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Default RE: Seacruiser II

Sounds like you would have a very nice plane either way Rex. The .25 size SeaCruiser that was at our lake had a K&B .28 (2C). That little plane really moved.

I agree with Peter, the sound of the 4 cycle would be Sweet, and I also would like to hear what you end up going with.

There is a beautiful lake near us that only allows electric motors on boats. I always wonder what it would be like to take an electric flying boat down there. That would be fun and I'm sure it would get lots of attention from the tourists.
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Old 07-28-2004, 10:48 AM
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Default RE: Seacruiser II

Thanks guys, I think I will go with the Surpass. Once I get to the finishing stage, I'll add some photos.
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Old 09-26-2004, 08:00 PM
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Default RE: Seacruiser II

Well, this is as far as I got before selling it to a friend. I'm about to start a K&A Mallard, which is better suited for electric power. At least I'll probably get to fly the Sea Cruiser a time or two if I beg hard enough.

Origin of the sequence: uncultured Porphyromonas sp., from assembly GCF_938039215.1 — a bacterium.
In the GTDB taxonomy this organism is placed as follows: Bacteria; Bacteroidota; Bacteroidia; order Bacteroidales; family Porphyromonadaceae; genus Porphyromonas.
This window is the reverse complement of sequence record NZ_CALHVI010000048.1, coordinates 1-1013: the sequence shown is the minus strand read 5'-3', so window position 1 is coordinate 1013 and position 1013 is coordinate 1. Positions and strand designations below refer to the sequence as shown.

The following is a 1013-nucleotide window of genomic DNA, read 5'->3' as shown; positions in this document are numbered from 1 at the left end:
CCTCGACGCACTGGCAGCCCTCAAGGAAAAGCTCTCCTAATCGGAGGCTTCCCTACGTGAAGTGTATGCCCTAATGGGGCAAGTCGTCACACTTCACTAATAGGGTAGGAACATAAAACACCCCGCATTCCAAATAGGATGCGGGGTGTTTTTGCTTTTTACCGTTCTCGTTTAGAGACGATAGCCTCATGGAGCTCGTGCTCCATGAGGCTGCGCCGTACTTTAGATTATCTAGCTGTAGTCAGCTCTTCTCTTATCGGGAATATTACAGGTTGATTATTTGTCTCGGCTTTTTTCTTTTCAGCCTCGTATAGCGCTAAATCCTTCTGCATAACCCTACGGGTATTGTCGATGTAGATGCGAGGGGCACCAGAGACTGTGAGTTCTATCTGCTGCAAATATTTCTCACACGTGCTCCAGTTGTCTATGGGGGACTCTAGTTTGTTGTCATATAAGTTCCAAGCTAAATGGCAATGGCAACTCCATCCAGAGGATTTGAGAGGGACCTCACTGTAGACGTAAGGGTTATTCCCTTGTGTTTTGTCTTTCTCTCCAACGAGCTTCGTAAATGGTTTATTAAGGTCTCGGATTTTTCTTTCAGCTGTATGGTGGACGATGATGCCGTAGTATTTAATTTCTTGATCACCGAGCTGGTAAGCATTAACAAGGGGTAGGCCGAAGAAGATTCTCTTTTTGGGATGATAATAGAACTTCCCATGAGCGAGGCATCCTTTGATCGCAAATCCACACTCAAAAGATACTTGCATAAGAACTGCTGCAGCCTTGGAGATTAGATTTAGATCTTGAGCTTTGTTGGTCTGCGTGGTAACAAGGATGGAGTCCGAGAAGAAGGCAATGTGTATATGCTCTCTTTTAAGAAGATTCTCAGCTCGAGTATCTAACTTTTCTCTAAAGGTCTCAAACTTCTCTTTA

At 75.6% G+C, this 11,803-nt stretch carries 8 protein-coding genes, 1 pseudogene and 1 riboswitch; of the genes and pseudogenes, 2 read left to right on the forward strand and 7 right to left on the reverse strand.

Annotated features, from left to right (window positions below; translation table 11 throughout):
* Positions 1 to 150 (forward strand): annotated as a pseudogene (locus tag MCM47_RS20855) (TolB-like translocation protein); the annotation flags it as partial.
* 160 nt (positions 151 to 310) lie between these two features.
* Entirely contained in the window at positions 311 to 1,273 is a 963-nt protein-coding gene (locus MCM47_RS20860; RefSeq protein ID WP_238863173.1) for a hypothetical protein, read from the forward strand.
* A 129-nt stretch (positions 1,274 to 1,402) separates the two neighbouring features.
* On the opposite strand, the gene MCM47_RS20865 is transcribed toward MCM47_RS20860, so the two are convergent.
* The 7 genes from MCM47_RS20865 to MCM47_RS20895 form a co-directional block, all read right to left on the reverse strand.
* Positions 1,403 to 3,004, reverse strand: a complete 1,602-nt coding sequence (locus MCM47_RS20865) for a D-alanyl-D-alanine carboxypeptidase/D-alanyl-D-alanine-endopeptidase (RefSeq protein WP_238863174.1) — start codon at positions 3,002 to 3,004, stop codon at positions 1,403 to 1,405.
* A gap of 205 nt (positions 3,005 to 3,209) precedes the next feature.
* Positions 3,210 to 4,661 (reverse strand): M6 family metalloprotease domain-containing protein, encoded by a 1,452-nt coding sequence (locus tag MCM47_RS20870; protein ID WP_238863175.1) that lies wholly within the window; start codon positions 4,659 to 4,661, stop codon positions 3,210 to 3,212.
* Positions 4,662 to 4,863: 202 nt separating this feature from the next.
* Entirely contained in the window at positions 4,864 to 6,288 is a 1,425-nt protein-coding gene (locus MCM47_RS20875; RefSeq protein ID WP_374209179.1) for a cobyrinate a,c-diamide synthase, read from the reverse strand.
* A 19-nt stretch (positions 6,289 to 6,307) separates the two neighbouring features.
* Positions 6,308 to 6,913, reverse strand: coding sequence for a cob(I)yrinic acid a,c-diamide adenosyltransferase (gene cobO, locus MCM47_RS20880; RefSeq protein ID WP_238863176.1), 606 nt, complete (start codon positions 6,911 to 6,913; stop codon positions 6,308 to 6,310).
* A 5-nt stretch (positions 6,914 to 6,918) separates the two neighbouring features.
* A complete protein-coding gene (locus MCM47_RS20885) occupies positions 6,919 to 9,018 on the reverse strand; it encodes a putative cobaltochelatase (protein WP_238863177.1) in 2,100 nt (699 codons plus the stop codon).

Fiberglassed hull, floats, and float arm with K&B epoxy paint.
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Old 07-31-2005, 05:36 PM
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Default RE: Seacruiser II

Rex,

What is your progress with yours ?
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Old 09-21-2005, 08:17 PM
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Default RE: Seacruiser II

The Sea Cruiser II buils as the designer intended is forgivin, stable and capable of some mild aerobatics. Some of these have been built without dihedral, some have been built with a semi-symetrical wing all with good and expected results.

The .40 size can fly with engines smaller than .40 and a friend has one with a .71.

They can be built with wheels.

The fuseelage being plywood is about as strong as a baseball bat.

This is a very, very good airplane kit. And an excellent flyer

Mickey
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Old 09-21-2005, 10:39 PM
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Default RE: Seacruiser II

My Sea Cruiser kit has a semi symetrical wing and a balso fuselage. Are there others?
Peter